THE RUMI CONCERT
The Rumi Concert
Improvisation is the guiding light for Open Secret:
The Rumi Concert at the Lensic Performing Arts Center. Dancer Zuleikha, drummer Glen Velez, and vocalist and guitarist Jai Uttal perform to poet Coleman Barks’ reading of lines by the 13th-century Persian mystic poet Jalaluddin Rumi on Saturday, Nov. 14. “Coleman has some ideas about the kinds of textures and flavors he wants in a very general way, but then it’s up to us to be very reactive to the way he’s reading,” Velez told
Pasatiempo. “Coleman really is a musician himself — the way he reads and the way he explores repetition and the rhythm and melody of the words. There’s a lot of interactive quality to it: We respond to him and he responds to us.” Velez masterfully plays and collects one of the world’s most basic musical instruments: the frame drum. “I have many different types,” he said, “and what I’ve been doing is studying the different ways of playing and then creating my own hybrid style that is influenced by Arabic and Persian and South Indian styles, music from places where the frame drum is popular and where they have very intense ways of playing it.”
The drummer, a Texan of Mexican origin, played frame drum from an early age and studied its use and origins worldwide. As a teenager, he was interested in the role of percussion instruments in jazz, but then found himself paying more and more attention to classical percussion. Ultimately, his growing predilection for spontaneous composition took him away from Western classical music. From 1983 to 1998, he was a member of the Paul Winter Consort. He has also worked over the years with singer-songwriter Suzanne Vega, Indian tabla player Zakir Hussain, and composer Steve Reich.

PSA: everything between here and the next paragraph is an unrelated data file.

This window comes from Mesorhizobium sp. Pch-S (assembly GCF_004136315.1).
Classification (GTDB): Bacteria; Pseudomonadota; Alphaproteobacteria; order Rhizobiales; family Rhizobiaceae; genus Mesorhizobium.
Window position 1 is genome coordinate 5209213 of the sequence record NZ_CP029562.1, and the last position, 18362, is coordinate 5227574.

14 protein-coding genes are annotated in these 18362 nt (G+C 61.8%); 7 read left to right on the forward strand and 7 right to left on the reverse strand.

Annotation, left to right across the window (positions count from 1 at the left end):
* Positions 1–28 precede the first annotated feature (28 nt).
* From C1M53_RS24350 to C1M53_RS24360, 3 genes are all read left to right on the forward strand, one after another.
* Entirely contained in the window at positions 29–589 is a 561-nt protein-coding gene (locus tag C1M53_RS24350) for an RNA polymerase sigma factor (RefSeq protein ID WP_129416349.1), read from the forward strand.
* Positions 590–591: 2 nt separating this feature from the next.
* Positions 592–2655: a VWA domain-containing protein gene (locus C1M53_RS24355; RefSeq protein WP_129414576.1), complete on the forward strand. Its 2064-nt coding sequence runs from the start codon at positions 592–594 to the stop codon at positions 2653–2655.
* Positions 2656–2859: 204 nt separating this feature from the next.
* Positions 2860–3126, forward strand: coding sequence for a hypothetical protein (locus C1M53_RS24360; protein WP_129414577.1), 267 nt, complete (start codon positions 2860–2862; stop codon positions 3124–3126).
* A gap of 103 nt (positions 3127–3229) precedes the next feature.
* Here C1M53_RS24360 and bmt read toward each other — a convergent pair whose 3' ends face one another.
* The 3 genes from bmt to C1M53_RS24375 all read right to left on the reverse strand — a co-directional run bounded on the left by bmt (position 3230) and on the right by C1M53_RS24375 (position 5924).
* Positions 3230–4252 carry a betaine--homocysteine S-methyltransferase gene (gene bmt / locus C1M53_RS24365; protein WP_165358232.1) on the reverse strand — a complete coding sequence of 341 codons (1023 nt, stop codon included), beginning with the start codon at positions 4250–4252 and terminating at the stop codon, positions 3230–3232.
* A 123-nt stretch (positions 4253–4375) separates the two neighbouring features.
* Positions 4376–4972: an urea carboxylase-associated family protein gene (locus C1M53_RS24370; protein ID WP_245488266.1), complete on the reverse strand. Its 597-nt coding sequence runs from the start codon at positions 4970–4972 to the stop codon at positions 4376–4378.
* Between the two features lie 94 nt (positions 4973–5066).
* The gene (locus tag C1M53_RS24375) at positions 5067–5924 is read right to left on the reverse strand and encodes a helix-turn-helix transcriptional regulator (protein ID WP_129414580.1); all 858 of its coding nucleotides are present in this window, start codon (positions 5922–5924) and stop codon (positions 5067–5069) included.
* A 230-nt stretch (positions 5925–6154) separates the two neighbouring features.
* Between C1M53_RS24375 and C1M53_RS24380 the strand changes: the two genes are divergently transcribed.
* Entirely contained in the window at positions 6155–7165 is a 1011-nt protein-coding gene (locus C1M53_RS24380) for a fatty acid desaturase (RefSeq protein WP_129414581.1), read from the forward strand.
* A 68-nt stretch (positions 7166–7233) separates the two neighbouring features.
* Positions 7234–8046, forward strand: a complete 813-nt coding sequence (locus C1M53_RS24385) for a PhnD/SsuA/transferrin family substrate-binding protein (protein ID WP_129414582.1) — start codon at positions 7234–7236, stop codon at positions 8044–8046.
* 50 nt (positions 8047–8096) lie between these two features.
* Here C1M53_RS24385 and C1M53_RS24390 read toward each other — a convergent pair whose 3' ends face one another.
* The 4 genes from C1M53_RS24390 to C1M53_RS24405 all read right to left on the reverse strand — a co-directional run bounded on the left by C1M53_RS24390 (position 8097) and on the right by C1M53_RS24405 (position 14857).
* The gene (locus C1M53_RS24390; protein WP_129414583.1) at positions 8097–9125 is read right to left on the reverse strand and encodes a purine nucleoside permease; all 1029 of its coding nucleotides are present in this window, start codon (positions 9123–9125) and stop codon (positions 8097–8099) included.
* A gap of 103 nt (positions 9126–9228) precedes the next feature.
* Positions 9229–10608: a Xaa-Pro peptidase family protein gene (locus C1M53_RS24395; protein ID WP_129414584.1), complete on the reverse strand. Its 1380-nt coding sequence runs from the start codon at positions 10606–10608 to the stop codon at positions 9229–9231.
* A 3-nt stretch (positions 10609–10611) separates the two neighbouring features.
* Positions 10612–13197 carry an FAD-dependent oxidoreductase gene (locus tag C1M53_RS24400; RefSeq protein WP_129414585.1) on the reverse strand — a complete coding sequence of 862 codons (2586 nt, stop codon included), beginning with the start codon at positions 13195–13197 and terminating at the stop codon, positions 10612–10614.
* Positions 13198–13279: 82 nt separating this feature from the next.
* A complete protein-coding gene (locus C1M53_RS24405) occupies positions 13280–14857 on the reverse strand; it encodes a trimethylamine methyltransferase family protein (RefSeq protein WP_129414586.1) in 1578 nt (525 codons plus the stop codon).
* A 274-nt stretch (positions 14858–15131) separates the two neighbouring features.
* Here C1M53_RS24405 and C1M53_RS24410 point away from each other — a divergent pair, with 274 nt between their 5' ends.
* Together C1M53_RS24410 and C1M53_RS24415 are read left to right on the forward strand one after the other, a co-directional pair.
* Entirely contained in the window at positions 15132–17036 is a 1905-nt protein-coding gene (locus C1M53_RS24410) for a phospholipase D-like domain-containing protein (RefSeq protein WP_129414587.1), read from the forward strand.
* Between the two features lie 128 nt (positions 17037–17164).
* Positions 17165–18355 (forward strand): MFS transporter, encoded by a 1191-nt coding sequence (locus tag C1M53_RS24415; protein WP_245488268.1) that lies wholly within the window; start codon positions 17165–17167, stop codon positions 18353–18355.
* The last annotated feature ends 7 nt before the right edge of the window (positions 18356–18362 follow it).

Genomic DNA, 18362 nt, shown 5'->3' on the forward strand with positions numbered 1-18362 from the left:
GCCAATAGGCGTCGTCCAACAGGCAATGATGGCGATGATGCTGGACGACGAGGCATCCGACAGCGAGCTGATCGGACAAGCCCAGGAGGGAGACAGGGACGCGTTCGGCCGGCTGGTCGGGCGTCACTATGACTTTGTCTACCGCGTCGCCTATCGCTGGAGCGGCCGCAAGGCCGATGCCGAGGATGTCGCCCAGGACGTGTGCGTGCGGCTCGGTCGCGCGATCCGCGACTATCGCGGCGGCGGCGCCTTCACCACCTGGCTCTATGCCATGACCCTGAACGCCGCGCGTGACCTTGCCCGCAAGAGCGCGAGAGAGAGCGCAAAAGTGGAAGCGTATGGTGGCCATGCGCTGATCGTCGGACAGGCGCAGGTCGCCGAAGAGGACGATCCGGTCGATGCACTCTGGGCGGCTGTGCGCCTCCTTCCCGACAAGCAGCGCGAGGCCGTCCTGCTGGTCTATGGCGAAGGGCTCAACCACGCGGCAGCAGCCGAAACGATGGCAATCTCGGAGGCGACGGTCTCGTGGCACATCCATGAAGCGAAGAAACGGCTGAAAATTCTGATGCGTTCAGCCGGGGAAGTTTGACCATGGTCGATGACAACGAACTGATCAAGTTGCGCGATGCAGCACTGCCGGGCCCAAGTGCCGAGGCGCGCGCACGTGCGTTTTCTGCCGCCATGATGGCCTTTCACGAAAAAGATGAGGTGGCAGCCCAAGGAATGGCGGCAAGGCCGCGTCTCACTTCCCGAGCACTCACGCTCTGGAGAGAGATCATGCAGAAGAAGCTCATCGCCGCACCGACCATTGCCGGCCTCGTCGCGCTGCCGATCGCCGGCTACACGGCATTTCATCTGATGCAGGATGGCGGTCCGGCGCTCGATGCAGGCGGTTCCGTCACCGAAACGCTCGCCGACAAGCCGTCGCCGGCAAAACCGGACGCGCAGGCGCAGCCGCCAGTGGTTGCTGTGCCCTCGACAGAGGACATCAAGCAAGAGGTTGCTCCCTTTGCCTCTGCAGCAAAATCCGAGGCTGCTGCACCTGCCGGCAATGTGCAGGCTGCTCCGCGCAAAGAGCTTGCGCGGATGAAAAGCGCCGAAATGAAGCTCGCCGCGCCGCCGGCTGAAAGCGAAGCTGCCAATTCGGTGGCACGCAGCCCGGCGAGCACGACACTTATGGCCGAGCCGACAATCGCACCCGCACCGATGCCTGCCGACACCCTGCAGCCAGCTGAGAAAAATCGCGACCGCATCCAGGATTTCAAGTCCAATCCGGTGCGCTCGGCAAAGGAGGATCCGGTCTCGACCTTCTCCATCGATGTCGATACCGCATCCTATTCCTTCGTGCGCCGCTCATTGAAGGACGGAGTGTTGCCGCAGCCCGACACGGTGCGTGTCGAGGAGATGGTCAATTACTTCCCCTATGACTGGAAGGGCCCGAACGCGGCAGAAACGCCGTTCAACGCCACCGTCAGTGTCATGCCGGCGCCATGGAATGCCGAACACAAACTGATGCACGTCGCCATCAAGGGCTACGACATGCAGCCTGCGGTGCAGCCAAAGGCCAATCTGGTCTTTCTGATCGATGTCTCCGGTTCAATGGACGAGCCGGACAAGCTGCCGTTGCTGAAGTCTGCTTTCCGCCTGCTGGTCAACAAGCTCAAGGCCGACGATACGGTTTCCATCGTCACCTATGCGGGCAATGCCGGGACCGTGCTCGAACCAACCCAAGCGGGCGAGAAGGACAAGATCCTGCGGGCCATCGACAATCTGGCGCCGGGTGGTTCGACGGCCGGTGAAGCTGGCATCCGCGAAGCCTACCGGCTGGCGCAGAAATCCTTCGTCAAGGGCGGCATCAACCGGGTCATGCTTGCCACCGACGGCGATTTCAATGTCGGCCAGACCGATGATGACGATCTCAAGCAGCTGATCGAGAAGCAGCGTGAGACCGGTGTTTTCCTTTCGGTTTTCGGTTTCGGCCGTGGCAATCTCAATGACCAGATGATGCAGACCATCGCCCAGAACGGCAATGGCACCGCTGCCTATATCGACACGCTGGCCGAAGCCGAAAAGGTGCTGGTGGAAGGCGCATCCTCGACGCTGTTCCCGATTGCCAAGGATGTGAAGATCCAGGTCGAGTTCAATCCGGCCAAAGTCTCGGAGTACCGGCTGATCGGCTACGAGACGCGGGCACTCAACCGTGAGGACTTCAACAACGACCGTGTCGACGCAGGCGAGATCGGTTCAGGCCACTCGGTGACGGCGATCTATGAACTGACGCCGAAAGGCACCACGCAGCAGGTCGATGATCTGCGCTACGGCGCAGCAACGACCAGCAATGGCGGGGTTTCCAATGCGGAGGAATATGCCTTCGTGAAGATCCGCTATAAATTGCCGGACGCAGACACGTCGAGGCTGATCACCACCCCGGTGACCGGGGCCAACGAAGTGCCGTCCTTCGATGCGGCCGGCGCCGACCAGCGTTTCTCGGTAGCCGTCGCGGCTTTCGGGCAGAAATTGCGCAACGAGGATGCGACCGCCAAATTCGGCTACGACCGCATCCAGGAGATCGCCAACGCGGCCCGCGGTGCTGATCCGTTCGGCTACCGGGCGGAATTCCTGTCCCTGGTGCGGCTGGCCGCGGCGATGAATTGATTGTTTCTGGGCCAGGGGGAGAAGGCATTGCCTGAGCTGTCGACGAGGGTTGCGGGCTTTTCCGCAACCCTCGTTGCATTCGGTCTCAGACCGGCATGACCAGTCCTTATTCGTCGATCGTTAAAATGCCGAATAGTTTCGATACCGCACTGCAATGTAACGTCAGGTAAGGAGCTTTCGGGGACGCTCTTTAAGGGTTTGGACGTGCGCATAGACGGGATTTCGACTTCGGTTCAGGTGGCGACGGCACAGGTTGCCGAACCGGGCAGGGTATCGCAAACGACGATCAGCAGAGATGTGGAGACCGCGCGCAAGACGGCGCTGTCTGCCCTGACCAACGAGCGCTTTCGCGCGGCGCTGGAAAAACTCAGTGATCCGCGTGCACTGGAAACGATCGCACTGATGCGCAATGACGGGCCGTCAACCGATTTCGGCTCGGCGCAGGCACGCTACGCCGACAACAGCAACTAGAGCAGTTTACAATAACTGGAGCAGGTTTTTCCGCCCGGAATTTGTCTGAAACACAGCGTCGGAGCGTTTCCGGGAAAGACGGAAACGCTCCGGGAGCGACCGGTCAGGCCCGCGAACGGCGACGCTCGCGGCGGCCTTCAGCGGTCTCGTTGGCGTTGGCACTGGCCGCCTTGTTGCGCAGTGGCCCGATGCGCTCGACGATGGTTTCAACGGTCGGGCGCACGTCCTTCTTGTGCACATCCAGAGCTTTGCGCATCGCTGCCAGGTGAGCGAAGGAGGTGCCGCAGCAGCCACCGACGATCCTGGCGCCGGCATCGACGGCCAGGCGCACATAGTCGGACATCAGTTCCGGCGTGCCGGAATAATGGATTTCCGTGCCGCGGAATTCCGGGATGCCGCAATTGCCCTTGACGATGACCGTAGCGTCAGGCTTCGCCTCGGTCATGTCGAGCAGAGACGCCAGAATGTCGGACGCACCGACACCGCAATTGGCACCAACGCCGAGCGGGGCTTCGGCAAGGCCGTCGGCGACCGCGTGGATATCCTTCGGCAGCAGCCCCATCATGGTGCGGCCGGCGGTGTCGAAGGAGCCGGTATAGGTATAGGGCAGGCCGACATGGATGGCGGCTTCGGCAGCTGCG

He said the frame drum is an instrument that originated in many traditions independently. “The oldest is the Middle East, but it has been found all over the world. In certain places they have utilized it in a very virtuosic way. Because it is so simple, you can really apply lot of creative ideas to it.” Some frame-drum players vary the pitch by tightening and squeezing the head in various ways and are able to play melodies. Some versions of the frame drum (especially tambourines) incorporate jingling zils, but there are also bodhráns, tars, and bendirs — these are all available in a line of “Glen Velez” signature instruments manufactured by the Cooperman Fife and Drum Company.
Velez’s activities this year included a China tour with his Trio Globo (with harmonica player Howard Levy and cellist Eugene Friesen) and duo performances with his wife, the dynamic vocalist Loire Cotler. He teaches at various universities in New York City. “One class I’m doing is at the New School, and it’s called ‘Time Tools.’ It’s such a fantastic subject, time, and how it’s translated into music, but also how it’s just an aspect of our existence that’s kind of underexplored. So the idea was to look at the way time is manipulated and experienced in different cultures.”
Velez has a history of performing with story-dancer Zuleikha. A native of the San Francisco Bay Area, Zuleikha evolved her
Become nothing, and He will turn you into everything. — Rumi